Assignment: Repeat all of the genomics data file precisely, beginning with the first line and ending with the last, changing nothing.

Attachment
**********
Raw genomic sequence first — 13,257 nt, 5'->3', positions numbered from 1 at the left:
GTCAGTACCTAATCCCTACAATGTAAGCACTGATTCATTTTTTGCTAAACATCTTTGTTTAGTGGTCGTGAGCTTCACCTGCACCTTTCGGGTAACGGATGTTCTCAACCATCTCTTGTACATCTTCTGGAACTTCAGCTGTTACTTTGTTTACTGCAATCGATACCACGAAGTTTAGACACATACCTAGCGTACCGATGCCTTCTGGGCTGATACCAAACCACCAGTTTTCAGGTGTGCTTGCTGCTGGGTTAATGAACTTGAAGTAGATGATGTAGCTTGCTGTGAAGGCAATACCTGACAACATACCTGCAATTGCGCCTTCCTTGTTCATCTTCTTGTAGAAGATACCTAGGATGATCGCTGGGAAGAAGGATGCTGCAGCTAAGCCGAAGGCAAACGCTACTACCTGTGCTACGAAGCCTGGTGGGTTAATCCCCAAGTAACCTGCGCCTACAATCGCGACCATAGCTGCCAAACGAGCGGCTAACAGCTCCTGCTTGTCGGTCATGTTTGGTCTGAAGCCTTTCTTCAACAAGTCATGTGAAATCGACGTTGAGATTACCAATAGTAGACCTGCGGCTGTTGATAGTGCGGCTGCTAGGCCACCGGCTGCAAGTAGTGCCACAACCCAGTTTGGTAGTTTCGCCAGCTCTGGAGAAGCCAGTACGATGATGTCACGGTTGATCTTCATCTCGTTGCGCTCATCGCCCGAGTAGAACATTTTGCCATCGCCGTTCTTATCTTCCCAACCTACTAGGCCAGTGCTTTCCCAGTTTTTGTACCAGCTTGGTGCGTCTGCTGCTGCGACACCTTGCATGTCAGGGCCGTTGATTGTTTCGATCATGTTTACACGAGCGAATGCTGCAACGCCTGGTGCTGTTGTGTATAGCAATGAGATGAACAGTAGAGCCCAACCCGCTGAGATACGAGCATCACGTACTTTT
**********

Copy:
Raw genomic sequence first — 13,257 nt, 5'->3', positions numbered from 1 at the left:
GTCAGTACCTAATCCCTACAATGTAAGCACTGATTCATTTTTTGCTAAACATCTTTGTTTAGTGGTCGTGAGCTTCACCTGCACCTTTCGGGTAACGGATGTTCTCAACCATCTCTTGTACATCTTCTGGAACTTCAGCTGTTACTTTGTTTACTGCAATCGATACCACGAAGTTTAGACACATACCTAGCGTACCGATGCCTTCTGGGCTGATACCAAACCACCAGTTTTCAGGTGTGCTTGCTGCTGGGTTAATGAACTTGAAGTAGATGATGTAGCTTGCTGTGAAGGCAATACCTGACAACATACCTGCAATTGCGCCTTCCTTGTTCATCTTCTTGTAGAAGATACCTAGGATGATCGCTGGGAAGAAGGATGCTGCAGCTAAGCCGAAGGCAAACGCTACTACCTGTGCTACGAAGCCTGGTGGGTTAATCCCCAAGTAACCTGCGCCTACAATCGCGACCATAGCTGCCAAACGAGCGGCTAACAGCTCCTGCTTGTCGGTCATGTTTGGTCTGAAGCCTTTCTTCAACAAGTCATGTGAAATCGACGTTGAGATTACCAATAGTAGACCTGCGGCTGTTGATAGTGCGGCTGCTAGGCCACCGGCTGCAAGTAGTGCCACAACCCAGTTTGGTAGTTTCGCCAGCTCTGGAGAAGCCAGTACGATGATGTCACGGTTGATCTTCATCTCGTTGCGCTCATCGCCCGAGTAGAACATTTTGCCATCGCCGTTCTTATCTTCCCAACCTACTAGGCCAGTGCTTTCCCAGTTTTTGTACCAGCTTGGTGCGTCTGCTGCTGCGACACCTTGCATGTCAGGGCCGTTGATTGTTTCGATCATGTTTACACGAGCGAATGCTGCAACGCCTGGTGCTGTTGTGTATAGCAATGAGATGAACAGTAGAGCCCAACCCGCTGAGATACGAGCATCACGTACTTTT